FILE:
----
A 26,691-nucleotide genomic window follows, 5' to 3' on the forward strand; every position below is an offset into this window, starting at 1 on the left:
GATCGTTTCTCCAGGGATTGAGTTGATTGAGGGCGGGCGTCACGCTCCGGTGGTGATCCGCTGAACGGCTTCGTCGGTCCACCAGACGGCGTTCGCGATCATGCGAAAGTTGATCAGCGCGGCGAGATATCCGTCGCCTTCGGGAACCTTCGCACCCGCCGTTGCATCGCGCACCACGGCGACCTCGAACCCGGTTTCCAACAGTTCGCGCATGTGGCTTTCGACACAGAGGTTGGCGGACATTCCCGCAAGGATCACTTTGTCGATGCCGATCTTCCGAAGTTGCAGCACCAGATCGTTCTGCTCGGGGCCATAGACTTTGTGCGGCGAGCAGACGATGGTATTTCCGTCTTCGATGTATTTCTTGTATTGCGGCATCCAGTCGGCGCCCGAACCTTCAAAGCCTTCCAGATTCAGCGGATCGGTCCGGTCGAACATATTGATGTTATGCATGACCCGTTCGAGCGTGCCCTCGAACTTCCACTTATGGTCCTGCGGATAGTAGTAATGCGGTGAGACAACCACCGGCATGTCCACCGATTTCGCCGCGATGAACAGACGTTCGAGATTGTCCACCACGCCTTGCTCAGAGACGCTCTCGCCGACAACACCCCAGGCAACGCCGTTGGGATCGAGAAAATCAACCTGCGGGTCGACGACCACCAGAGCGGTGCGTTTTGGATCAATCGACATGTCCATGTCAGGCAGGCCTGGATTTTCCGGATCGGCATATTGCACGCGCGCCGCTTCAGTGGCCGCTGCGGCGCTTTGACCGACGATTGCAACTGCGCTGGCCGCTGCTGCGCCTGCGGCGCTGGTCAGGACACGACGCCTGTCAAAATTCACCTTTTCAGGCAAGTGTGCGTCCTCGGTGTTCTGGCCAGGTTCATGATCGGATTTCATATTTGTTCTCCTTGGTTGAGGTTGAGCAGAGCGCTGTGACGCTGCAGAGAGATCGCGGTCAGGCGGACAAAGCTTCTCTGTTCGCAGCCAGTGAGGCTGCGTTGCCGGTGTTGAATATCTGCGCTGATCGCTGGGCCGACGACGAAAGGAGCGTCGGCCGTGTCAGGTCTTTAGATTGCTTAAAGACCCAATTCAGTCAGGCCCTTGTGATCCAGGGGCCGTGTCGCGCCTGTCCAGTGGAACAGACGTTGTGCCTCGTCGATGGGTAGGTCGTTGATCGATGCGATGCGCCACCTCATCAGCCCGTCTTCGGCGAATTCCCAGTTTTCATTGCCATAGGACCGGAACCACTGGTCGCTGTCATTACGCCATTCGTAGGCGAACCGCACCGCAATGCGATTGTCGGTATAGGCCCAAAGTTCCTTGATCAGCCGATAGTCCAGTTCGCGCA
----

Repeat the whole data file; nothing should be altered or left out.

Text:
A 26,691-nucleotide genomic window follows, 5' to 3' on the forward strand; every position below is an offset into this window, starting at 1 on the left:
GATCGTTTCTCCAGGGATTGAGTTGATTGAGGGCGGGCGTCACGCTCCGGTGGTGATCCGCTGAACGGCTTCGTCGGTCCACCAGACGGCGTTCGCGATCATGCGAAAGTTGATCAGCGCGGCGAGATATCCGTCGCCTTCGGGAACCTTCGCACCCGCCGTTGCATCGCGCACCACGGCGACCTCGAACCCGGTTTCCAACAGTTCGCGCATGTGGCTTTCGACACAGAGGTTGGCGGACATTCCCGCAAGGATCACTTTGTCGATGCCGATCTTCCGAAGTTGCAGCACCAGATCGTTCTGCTCGGGGCCATAGACTTTGTGCGGCGAGCAGACGATGGTATTTCCGTCTTCGATGTATTTCTTGTATTGCGGCATCCAGTCGGCGCCCGAACCTTCAAAGCCTTCCAGATTCAGCGGATCGGTCCGGTCGAACATATTGATGTTATGCATGACCCGTTCGAGCGTGCCCTCGAACTTCCACTTATGGTCCTGCGGATAGTAGTAATGCGGTGAGACAACCACCGGCATGTCCACCGATTTCGCCGCGATGAACAGACGTTCGAGATTGTCCACCACGCCTTGCTCAGAGACGCTCTCGCCGACAACACCCCAGGCAACGCCGTTGGGATCGAGAAAATCAACCTGCGGGTCGACGACCACCAGAGCGGTGCGTTTTGGATCAATCGACATGTCCATGTCAGGCAGGCCTGGATTTTCCGGATCGGCATATTGCACGCGCGCCGCTTCAGTGGCCGCTGCGGCGCTTTGACCGACGATTGCAACTGCGCTGGCCGCTGCTGCGCCTGCGGCGCTGGTCAGGACACGACGCCTGTCAAAATTCACCTTTTCAGGCAAGTGTGCGTCCTCGGTGTTCTGGCCAGGTTCATGATCGGATTTCATATTTGTTCTCCTTGGTTGAGGTTGAGCAGAGCGCTGTGACGCTGCAGAGAGATCGCGGTCAGGCGGACAAAGCTTCTCTGTTCGCAGCCAGTGAGGCTGCGTTGCCGGTGTTGAATATCTGCGCTGATCGCTGGGCCGACGACGAAAGGAGCGTCGGCCGTGTCAGGTCTTTAGATTGCTTAAAGACCCAATTCAGTCAGGCCCTTGTGATCCAGGGGCCGTGTCGCGCCTGTCCAGTGGAACAGACGTTGTGCCTCGTCGATGGGTAGGTCGTTGATCGATGCGATGCGCCACCTCATCAGCCCGTCTTCGGCGAATTCCCAGTTTTCATTGCCATAGGACCGGAACCACTGGTCGCTGTCATTACGCCATTCGTAGGCGAACCGCACCGCAATGCGATTGTCGGTATAGGCCCAAAGTTCCTTGATCAGCCGATAGTCCAGTTCGCGCA